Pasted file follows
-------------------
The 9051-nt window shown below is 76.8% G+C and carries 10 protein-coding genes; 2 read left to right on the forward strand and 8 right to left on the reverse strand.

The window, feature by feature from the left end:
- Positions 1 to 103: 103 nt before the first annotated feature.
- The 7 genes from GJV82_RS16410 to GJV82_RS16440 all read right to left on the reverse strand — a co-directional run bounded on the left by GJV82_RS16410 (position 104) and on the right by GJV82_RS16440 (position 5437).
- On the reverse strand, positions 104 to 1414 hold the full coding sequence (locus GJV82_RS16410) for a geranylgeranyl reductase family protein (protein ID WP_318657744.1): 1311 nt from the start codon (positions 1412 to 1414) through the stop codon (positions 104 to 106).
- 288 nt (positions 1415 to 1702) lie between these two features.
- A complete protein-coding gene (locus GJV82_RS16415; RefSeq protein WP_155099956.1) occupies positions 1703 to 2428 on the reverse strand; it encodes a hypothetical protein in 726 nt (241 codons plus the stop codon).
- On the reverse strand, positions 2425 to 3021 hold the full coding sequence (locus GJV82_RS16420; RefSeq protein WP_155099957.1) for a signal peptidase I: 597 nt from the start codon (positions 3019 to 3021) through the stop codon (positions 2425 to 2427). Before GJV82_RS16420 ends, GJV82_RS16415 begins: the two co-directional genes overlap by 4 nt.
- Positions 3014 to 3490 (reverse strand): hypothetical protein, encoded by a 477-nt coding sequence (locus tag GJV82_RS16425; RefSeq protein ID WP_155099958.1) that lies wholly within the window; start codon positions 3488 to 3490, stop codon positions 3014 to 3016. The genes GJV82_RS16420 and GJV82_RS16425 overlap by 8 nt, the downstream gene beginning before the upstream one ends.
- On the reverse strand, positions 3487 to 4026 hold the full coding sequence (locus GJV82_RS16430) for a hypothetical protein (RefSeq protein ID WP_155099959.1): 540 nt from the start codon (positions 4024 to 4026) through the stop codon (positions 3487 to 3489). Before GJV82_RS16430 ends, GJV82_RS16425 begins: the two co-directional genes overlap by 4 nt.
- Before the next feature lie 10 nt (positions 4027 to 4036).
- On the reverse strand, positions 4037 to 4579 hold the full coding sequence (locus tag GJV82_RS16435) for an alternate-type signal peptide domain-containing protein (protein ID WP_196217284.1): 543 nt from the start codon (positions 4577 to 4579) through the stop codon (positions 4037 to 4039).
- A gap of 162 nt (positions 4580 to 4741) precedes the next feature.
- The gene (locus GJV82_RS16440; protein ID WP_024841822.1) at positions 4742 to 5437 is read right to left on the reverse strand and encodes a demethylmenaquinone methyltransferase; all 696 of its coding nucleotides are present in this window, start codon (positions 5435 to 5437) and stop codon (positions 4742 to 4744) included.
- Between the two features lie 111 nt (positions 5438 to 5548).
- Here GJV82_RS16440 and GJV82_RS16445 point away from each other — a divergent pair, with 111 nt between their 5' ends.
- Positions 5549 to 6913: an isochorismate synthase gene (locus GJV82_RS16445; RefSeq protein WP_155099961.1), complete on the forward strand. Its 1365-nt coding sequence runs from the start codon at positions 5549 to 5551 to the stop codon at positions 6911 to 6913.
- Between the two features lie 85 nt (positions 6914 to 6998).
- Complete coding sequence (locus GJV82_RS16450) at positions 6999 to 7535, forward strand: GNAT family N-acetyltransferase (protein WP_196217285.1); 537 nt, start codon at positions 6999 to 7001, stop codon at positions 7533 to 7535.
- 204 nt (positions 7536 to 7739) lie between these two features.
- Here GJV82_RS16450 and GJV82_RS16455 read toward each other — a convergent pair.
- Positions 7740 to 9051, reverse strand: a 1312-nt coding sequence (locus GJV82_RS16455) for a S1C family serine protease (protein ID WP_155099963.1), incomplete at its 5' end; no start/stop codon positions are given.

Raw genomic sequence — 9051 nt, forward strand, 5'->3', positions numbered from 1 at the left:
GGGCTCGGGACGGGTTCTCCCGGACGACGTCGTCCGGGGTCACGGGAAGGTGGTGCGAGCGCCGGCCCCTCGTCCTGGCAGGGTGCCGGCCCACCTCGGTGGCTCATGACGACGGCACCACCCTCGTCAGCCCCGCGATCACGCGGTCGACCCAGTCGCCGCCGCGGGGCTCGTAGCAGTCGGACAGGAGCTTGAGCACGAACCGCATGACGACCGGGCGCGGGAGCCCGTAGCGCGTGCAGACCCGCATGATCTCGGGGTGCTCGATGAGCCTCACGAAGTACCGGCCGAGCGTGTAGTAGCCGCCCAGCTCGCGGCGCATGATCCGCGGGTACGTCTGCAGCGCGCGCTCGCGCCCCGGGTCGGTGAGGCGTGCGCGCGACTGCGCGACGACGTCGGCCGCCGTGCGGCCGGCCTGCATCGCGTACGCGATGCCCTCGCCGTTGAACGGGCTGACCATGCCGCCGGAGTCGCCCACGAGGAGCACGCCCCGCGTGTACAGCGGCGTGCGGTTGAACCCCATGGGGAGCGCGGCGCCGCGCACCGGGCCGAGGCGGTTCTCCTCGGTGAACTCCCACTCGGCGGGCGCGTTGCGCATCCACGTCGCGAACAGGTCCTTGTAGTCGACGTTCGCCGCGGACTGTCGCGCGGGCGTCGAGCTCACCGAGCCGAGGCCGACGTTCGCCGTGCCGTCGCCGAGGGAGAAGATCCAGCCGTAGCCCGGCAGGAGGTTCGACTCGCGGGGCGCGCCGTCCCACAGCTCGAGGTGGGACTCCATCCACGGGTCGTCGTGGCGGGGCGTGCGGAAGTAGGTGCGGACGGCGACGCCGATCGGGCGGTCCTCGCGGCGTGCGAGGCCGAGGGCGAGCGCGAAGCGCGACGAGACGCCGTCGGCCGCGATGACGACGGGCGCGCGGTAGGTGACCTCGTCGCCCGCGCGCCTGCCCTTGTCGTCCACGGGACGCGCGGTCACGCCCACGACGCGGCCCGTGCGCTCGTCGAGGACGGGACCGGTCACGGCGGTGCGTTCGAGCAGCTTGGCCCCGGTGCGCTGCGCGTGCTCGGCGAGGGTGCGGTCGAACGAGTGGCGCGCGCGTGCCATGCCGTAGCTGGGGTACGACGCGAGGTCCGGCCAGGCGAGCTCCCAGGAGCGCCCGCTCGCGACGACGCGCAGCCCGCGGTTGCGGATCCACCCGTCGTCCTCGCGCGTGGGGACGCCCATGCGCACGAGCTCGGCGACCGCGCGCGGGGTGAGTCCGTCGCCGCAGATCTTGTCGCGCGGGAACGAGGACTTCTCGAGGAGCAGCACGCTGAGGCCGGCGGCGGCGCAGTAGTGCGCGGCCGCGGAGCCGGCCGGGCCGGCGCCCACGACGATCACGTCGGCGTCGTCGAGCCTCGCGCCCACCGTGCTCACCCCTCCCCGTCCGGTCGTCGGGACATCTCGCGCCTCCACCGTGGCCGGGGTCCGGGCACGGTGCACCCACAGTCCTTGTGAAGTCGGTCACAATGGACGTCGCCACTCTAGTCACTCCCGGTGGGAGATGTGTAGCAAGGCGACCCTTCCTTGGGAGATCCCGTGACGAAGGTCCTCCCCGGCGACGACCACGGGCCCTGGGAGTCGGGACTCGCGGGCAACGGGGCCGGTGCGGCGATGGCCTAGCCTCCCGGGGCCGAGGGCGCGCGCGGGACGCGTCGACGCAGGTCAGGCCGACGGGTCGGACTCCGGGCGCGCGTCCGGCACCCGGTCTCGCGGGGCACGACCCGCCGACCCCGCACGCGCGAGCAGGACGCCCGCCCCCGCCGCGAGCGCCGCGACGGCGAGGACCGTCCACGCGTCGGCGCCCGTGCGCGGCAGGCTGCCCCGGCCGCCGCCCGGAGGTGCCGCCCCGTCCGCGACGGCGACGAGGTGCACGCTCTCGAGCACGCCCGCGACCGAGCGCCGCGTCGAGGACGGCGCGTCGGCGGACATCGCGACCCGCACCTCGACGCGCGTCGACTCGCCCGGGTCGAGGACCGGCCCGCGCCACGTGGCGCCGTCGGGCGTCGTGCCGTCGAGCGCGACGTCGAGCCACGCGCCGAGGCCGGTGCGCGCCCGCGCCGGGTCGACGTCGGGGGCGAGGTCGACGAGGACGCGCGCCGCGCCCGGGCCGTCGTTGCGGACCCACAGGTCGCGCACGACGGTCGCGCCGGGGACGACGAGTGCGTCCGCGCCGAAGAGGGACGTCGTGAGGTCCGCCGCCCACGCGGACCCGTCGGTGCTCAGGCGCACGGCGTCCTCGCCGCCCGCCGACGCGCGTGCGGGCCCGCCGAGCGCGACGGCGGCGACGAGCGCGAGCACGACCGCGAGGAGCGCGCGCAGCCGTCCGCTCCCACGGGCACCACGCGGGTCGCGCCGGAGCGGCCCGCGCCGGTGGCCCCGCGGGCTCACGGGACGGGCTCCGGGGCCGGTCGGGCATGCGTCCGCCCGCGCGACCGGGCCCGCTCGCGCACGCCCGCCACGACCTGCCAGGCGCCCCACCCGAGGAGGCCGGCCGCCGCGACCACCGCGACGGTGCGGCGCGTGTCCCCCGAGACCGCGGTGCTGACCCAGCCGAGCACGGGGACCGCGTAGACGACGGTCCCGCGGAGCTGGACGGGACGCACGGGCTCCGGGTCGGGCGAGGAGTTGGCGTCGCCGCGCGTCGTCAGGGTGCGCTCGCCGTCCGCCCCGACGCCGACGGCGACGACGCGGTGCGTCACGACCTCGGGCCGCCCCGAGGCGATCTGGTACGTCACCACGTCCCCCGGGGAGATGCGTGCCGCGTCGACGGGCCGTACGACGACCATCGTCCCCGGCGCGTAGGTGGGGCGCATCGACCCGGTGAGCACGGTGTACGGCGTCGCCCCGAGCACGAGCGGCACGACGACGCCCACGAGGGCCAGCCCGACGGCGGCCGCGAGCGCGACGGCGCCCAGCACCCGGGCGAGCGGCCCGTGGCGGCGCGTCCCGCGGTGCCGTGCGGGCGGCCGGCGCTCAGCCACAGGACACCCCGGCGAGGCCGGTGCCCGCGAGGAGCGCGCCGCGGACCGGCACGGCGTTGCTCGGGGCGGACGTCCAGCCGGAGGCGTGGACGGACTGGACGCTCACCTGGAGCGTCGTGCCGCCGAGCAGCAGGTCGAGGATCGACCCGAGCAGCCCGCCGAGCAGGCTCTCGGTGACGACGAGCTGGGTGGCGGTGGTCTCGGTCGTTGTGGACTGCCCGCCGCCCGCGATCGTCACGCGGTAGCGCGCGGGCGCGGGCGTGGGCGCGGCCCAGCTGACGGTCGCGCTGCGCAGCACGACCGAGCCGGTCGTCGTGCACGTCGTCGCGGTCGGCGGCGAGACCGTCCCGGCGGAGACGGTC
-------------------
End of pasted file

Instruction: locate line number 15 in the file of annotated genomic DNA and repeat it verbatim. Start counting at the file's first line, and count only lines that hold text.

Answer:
- Between the two features lie 111 nt (positions 5438 to 5548).